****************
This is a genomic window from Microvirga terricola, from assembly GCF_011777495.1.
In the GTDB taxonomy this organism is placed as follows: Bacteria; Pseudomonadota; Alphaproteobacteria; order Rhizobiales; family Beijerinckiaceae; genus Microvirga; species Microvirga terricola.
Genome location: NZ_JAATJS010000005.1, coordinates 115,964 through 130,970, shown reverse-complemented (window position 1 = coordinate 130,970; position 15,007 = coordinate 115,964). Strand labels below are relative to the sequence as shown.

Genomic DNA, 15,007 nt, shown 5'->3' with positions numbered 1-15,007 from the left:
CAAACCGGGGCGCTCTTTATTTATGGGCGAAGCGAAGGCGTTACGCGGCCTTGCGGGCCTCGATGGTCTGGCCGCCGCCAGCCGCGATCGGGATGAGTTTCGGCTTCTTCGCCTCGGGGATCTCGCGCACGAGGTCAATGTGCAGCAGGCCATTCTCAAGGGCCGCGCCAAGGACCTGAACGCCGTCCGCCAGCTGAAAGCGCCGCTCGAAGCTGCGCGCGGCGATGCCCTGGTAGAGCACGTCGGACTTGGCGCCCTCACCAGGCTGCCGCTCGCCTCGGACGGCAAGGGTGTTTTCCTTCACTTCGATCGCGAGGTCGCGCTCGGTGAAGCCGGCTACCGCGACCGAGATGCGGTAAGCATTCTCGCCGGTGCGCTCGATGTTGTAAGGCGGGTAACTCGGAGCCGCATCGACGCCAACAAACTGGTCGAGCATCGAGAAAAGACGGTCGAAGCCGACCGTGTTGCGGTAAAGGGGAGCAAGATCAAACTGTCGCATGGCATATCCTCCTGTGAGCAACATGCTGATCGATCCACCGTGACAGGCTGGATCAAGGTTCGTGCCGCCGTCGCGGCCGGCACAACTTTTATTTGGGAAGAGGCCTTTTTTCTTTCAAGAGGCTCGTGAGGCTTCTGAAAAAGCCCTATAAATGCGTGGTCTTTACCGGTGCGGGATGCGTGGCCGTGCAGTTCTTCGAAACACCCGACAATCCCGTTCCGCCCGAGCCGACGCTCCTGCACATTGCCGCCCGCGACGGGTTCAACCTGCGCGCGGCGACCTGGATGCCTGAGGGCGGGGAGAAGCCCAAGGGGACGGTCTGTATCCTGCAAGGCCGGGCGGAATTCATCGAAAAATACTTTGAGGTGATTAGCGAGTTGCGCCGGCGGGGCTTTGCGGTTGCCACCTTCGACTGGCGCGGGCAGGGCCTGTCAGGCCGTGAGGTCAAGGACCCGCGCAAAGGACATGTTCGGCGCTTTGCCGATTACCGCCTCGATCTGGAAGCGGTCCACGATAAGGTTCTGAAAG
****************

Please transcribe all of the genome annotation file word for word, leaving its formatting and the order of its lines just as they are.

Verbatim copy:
This is a genomic window from Microvirga terricola, from assembly GCF_011777495.1.
In the GTDB taxonomy this organism is placed as follows: Bacteria; Pseudomonadota; Alphaproteobacteria; order Rhizobiales; family Beijerinckiaceae; genus Microvirga; species Microvirga terricola.
Genome location: NZ_JAATJS010000005.1, coordinates 115,964 through 130,970, shown reverse-complemented (window position 1 = coordinate 130,970; position 15,007 = coordinate 115,964). Strand labels below are relative to the sequence as shown.

Genomic DNA, 15,007 nt, shown 5'->3' with positions numbered 1-15,007 from the left:
CAAACCGGGGCGCTCTTTATTTATGGGCGAAGCGAAGGCGTTACGCGGCCTTGCGGGCCTCGATGGTCTGGCCGCCGCCAGCCGCGATCGGGATGAGTTTCGGCTTCTTCGCCTCGGGGATCTCGCGCACGAGGTCAATGTGCAGCAGGCCATTCTCAAGGGCCGCGCCAAGGACCTGAACGCCGTCCGCCAGCTGAAAGCGCCGCTCGAAGCTGCGCGCGGCGATGCCCTGGTAGAGCACGTCGGACTTGGCGCCCTCACCAGGCTGCCGCTCGCCTCGGACGGCAAGGGTGTTTTCCTTCACTTCGATCGCGAGGTCGCGCTCGGTGAAGCCGGCTACCGCGACCGAGATGCGGTAAGCATTCTCGCCGGTGCGCTCGATGTTGTAAGGCGGGTAACTCGGAGCCGCATCGACGCCAACAAACTGGTCGAGCATCGAGAAAAGACGGTCGAAGCCGACCGTGTTGCGGTAAAGGGGAGCAAGATCAAACTGTCGCATGGCATATCCTCCTGTGAGCAACATGCTGATCGATCCACCGTGACAGGCTGGATCAAGGTTCGTGCCGCCGTCGCGGCCGGCACAACTTTTATTTGGGAAGAGGCCTTTTTTCTTTCAAGAGGCTCGTGAGGCTTCTGAAAAAGCCCTATAAATGCGTGGTCTTTACCGGTGCGGGATGCGTGGCCGTGCAGTTCTTCGAAACACCCGACAATCCCGTTCCGCCCGAGCCGACGCTCCTGCACATTGCCGCCCGCGACGGGTTCAACCTGCGCGCGGCGACCTGGATGCCTGAGGGCGGGGAGAAGCCCAAGGGGACGGTCTGTATCCTGCAAGGCCGGGCGGAATTCATCGAAAAATACTTTGAGGTGATTAGCGAGTTGCGCCGGCGGGGCTTTGCGGTTGCCACCTTCGACTGGCGCGGGCAGGGCCTGTCAGGCCGTGAGGTCAAGGACCCGCGCAAAGGACATGTTCGGCGCTTTGCCGATTACCGCCTCGATCTGGAAGCGGTCCACGATAAGGTTCTGAAAG